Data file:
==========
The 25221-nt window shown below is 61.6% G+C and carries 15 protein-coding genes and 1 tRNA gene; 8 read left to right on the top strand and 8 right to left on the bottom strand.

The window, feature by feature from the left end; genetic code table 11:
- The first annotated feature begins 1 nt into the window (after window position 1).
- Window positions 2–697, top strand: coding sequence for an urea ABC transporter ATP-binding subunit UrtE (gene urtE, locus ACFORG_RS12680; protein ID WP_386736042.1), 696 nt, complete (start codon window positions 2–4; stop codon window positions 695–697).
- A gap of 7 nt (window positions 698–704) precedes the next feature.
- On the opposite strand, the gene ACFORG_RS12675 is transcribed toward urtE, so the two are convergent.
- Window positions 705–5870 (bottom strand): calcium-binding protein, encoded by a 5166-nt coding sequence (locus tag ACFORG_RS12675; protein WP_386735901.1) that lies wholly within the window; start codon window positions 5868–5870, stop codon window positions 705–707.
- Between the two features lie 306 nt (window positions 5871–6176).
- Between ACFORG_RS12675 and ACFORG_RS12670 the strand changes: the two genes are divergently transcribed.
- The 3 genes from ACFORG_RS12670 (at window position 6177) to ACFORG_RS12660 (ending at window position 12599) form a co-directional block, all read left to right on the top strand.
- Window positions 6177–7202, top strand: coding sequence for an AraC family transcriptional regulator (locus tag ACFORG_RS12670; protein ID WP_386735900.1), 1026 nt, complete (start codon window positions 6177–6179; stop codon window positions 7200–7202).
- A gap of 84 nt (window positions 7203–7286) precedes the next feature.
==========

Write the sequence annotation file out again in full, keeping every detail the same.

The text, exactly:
The 25221-nt window shown below is 61.6% G+C and carries 15 protein-coding genes and 1 tRNA gene; 8 read left to right on the top strand and 8 right to left on the bottom strand.

The window, feature by feature from the left end; genetic code table 11:
- The first annotated feature begins 1 nt into the window (after window position 1).
- Window positions 2–697, top strand: coding sequence for an urea ABC transporter ATP-binding subunit UrtE (gene urtE, locus ACFORG_RS12680; protein ID WP_386736042.1), 696 nt, complete (start codon window positions 2–4; stop codon window positions 695–697).
- A gap of 7 nt (window positions 698–704) precedes the next feature.
- On the opposite strand, the gene ACFORG_RS12675 is transcribed toward urtE, so the two are convergent.
- Window positions 705–5870 (bottom strand): calcium-binding protein, encoded by a 5166-nt coding sequence (locus tag ACFORG_RS12675; protein WP_386735901.1) that lies wholly within the window; start codon window positions 5868–5870, stop codon window positions 705–707.
- Between the two features lie 306 nt (window positions 5871–6176).
- Between ACFORG_RS12675 and ACFORG_RS12670 the strand changes: the two genes are divergently transcribed.
- The 3 genes from ACFORG_RS12670 (at window position 6177) to ACFORG_RS12660 (ending at window position 12599) form a co-directional block, all read left to right on the top strand.
- Window positions 6177–7202, top strand: coding sequence for an AraC family transcriptional regulator (locus tag ACFORG_RS12670; protein ID WP_386735900.1), 1026 nt, complete (start codon window positions 6177–6179; stop codon window positions 7200–7202).
- A gap of 84 nt (window positions 7203–7286) precedes the next feature.